The global population surpassed 7 billion in 2011 and is predicted to reach between 8 and 11 billion in 2050. How can we provide food, water, energy and other basic needs for this ever-growing population without undermining the climate, biodiversity and natural resource base of the planet?
It is clear that global average per capita material consumption far exceeds the level that can be sustained for the 7 billion current inhabitants of planet earth, let alone those soon to join us. Of more fundamental concern is the fact that there are currently 1.3 billion people who face a life of extreme poverty. How can their situation be improved?
This was the subject of a “Science Café” hosted at the United Nations University on 5 October 2012 in collaboration with the British Council Japan and the Institute for Global Environmental Strategies (IGES). The title of the event was “Building a Sustainable Planet — Future Population and Resources” reflecting the findings of the April 2012 report “People and the planet” published by the Royal Society of the United Kingdom (UK).
The problems we are facing are both population and consumption. It’s not either or.
The “People and the planet” project was launched in July 2010 to investigate anticipated changes in population and to look at the interconnections between environmental, technological, economic and social trends. A working group was established to bring together influential academics from the UK, United States, China, Ethiopia, Kenya and Australia and was chaired by Sir John Sulston, joint winner of the 2002 Nobel Prize in Physiology or Medicine. A call for evidence was issued in July 2010 resulting in 104 responses in the period to February 2011.
Insights from the Science Cafe
Sulston was the first speaker at the Science Café and presented the report’s key findings and recommendations. “This is a critical period for humanity,” he observed. “We’re seeing unprecedented and increasing levels of consumption that are very unequally distributed and we are seeing really profound challenges to human health and the environment.”
“The problems we are facing are both population and consumption. It’s not either or.”
He explained that “People and the planet” made nine key recommendations. First, the 1.3 billion people living on less that $1.25 per day must be brought out of absolute poverty. Second, the most developed countries and the emerging economies must stabilize and then reduce material consumption levels.
Third, reproductive health and family planning programmes are urgently required and need political support and financial commitment. Fourth, we need to stop looking at population growth and the environment as two separate issues.
Fifth, connecting with patterns of urbanization, governments should seek to reduce material consumption and environmental impacts through greater efficiencies. Sixth, we need to remove the barriers to high-quality primary and secondary education for the world’s young. Seventh, research on the interactions between consumption, population and environmental impacts needs to be intensified.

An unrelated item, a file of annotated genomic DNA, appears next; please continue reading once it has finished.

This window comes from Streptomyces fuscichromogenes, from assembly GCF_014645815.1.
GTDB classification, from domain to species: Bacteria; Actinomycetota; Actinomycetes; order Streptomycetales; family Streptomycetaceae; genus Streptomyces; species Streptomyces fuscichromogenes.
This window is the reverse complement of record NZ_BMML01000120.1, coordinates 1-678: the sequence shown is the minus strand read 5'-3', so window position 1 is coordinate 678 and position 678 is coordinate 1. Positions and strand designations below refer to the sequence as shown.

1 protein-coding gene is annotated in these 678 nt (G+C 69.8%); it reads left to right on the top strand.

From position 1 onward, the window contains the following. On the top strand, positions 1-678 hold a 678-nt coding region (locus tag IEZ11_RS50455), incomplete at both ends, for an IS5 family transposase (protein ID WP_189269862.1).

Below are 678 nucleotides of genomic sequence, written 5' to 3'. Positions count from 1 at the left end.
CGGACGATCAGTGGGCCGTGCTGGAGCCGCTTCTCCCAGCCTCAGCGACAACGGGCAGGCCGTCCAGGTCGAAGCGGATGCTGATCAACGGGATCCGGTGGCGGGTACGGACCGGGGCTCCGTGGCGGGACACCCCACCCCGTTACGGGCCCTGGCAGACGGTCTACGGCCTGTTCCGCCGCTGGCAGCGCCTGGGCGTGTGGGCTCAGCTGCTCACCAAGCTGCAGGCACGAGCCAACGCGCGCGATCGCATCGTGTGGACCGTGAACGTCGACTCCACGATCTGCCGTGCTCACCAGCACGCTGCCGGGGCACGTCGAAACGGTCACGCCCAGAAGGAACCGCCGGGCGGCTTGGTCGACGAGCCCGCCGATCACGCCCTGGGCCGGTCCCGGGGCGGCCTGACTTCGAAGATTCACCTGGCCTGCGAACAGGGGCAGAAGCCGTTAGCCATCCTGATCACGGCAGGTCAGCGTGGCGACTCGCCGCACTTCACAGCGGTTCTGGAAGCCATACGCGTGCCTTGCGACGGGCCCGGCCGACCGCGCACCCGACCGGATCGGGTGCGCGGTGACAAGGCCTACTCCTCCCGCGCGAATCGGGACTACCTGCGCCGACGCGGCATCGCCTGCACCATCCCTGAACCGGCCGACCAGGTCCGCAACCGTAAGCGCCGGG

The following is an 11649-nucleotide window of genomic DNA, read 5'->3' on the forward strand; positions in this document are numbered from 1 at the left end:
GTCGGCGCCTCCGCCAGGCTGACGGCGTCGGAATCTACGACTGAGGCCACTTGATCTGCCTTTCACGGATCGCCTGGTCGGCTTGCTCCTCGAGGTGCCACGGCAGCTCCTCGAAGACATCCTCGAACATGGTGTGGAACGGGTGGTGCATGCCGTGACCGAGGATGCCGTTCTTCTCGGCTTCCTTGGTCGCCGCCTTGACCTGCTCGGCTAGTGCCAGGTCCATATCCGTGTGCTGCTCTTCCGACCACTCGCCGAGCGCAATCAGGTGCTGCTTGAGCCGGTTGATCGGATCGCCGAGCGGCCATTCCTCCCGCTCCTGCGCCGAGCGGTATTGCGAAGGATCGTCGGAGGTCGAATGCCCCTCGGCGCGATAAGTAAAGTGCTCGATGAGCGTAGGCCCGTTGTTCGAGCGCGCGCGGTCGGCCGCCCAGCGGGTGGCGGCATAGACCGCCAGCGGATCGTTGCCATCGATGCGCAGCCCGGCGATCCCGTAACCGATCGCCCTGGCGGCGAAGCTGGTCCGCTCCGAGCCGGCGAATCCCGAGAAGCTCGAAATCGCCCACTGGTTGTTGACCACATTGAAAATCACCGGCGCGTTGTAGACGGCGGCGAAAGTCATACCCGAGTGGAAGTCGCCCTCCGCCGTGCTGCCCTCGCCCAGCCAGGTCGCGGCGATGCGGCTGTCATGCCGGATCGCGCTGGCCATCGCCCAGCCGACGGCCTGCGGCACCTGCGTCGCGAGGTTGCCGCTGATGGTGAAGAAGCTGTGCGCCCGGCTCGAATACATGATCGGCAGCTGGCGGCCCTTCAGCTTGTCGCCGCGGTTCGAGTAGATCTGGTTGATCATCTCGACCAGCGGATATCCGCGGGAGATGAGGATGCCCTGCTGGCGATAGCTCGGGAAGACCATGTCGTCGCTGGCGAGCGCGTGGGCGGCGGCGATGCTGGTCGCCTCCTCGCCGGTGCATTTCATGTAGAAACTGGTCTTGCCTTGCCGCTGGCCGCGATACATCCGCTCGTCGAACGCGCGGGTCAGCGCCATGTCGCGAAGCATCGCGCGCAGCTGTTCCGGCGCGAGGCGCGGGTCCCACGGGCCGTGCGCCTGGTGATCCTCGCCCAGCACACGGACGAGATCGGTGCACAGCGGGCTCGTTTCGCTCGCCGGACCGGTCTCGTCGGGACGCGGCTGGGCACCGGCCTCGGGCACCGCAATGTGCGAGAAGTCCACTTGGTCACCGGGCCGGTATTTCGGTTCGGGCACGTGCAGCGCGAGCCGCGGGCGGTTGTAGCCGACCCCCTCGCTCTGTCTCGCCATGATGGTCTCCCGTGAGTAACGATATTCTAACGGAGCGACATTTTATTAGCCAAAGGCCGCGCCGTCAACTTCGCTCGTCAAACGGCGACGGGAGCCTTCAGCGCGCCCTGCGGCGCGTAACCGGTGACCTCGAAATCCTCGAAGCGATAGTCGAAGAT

Eighth, governments should accelerate the development of comprehensive wealth (i.e., an alternative to GDP). Interestingly, the UNU International Human Dimensions Programme on Global Environmental Change released the results of its research on this same topic at Rio+20 in June 2012 in the Inclusive Wealth Report.
And finally, the People and Planet report called for a move towards socio-economic systems that are not dependent on continued material consumption growth.
If you have read working group member Professor Tim Jackson’s report “Prosperity without Growth” then you may recognize where the latter recommendation came from.
The beginning of an informed dialogue
Sir Sulston’s address was followed by further presentations from panelists Prof. Shunsuke Managi (Tohoku University) and Dr. Magnus Bengtsson (IGES). Moderator Ms. Junko Edahiro (Japan for Sustainability) facilitated the discussion and a lively question and answer session.
Should we continue with incremental changes to the global social and economic structures, or do we need revolutionary/systemic changes as rapidly as possible?
One of the key concerns, raised by Dr. Bengtsson, was that many of the trends appear to be moving in the wrong direction. He argued that the long-hoped-for decoupling of environmental impact and economic activity does not appear to be happening.
The other major discussion point was on the type of socio-economic systems that are needed in order to ensure that we can tackle issues of population growth, poverty and environmental impact. Should we continue with incremental changes to the global social and economic structures, or do we need revolutionary/systemic changes as rapidly as possible? A related question arose as to whether it may be possible for developing countries to “leapfrog” to more sustainable models of development and to dematerialized consumption.
Sir Sulston brought the discussion to a close by arguing that solid research will play an essential role in both informing the debate and in providing a basis upon which opinion-makers and shapers can influence both national leaders and the public in order to bring about the necessary changes. He urged that all options be looked at thoroughly and that the recommendations made be based on sound, scientific research.